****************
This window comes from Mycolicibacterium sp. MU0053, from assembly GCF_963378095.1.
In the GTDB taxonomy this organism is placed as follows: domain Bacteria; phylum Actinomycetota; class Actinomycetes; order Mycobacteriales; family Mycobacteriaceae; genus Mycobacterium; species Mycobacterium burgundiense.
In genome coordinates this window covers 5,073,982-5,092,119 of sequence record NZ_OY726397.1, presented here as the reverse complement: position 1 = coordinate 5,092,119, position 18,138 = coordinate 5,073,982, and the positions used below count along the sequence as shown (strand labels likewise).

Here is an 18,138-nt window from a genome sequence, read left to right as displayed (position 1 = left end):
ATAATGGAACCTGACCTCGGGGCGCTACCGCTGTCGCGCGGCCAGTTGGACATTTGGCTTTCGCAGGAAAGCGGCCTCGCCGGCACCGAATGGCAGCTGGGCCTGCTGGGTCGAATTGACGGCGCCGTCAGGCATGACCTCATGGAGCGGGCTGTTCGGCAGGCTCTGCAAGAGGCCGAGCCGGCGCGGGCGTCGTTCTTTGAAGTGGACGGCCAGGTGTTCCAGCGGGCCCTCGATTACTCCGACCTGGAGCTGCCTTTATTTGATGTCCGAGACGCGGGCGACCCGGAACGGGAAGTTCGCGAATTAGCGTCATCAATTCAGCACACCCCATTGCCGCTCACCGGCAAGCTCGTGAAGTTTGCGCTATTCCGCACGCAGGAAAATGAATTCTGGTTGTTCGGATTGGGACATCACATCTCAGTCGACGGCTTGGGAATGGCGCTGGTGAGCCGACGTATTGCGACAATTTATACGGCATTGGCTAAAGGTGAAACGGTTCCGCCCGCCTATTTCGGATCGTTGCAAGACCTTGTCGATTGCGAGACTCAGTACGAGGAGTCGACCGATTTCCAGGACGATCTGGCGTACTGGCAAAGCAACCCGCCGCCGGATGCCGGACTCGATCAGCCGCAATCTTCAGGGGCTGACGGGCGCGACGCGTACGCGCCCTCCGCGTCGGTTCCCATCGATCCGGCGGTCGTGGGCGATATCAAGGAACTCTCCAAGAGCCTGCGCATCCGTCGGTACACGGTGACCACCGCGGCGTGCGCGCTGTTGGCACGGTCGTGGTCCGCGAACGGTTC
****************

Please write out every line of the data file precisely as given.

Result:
This window comes from Mycolicibacterium sp. MU0053, from assembly GCF_963378095.1.
In the GTDB taxonomy this organism is placed as follows: domain Bacteria; phylum Actinomycetota; class Actinomycetes; order Mycobacteriales; family Mycobacteriaceae; genus Mycobacterium; species Mycobacterium burgundiense.
In genome coordinates this window covers 5,073,982-5,092,119 of sequence record NZ_OY726397.1, presented here as the reverse complement: position 1 = coordinate 5,092,119, position 18,138 = coordinate 5,073,982, and the positions used below count along the sequence as shown (strand labels likewise).

Here is an 18,138-nt window from a genome sequence, read left to right as displayed (position 1 = left end):
ATAATGGAACCTGACCTCGGGGCGCTACCGCTGTCGCGCGGCCAGTTGGACATTTGGCTTTCGCAGGAAAGCGGCCTCGCCGGCACCGAATGGCAGCTGGGCCTGCTGGGTCGAATTGACGGCGCCGTCAGGCATGACCTCATGGAGCGGGCTGTTCGGCAGGCTCTGCAAGAGGCCGAGCCGGCGCGGGCGTCGTTCTTTGAAGTGGACGGCCAGGTGTTCCAGCGGGCCCTCGATTACTCCGACCTGGAGCTGCCTTTATTTGATGTCCGAGACGCGGGCGACCCGGAACGGGAAGTTCGCGAATTAGCGTCATCAATTCAGCACACCCCATTGCCGCTCACCGGCAAGCTCGTGAAGTTTGCGCTATTCCGCACGCAGGAAAATGAATTCTGGTTGTTCGGATTGGGACATCACATCTCAGTCGACGGCTTGGGAATGGCGCTGGTGAGCCGACGTATTGCGACAATTTATACGGCATTGGCTAAAGGTGAAACGGTTCCGCCCGCCTATTTCGGATCGTTGCAAGACCTTGTCGATTGCGAGACTCAGTACGAGGAGTCGACCGATTTCCAGGACGATCTGGCGTACTGGCAAAGCAACCCGCCGCCGGATGCCGGACTCGATCAGCCGCAATCTTCAGGGGCTGACGGGCGCGACGCGTACGCGCCCTCCGCGTCGGTTCCCATCGATCCGGCGGTCGTGGGCGATATCAAGGAACTCTCCAAGAGCCTGCGCATCCGTCGGTACACGGTGACCACCGCGGCGTGCGCGCTGTTGGCACGGTCGTGGTCCGCGAACGGTTC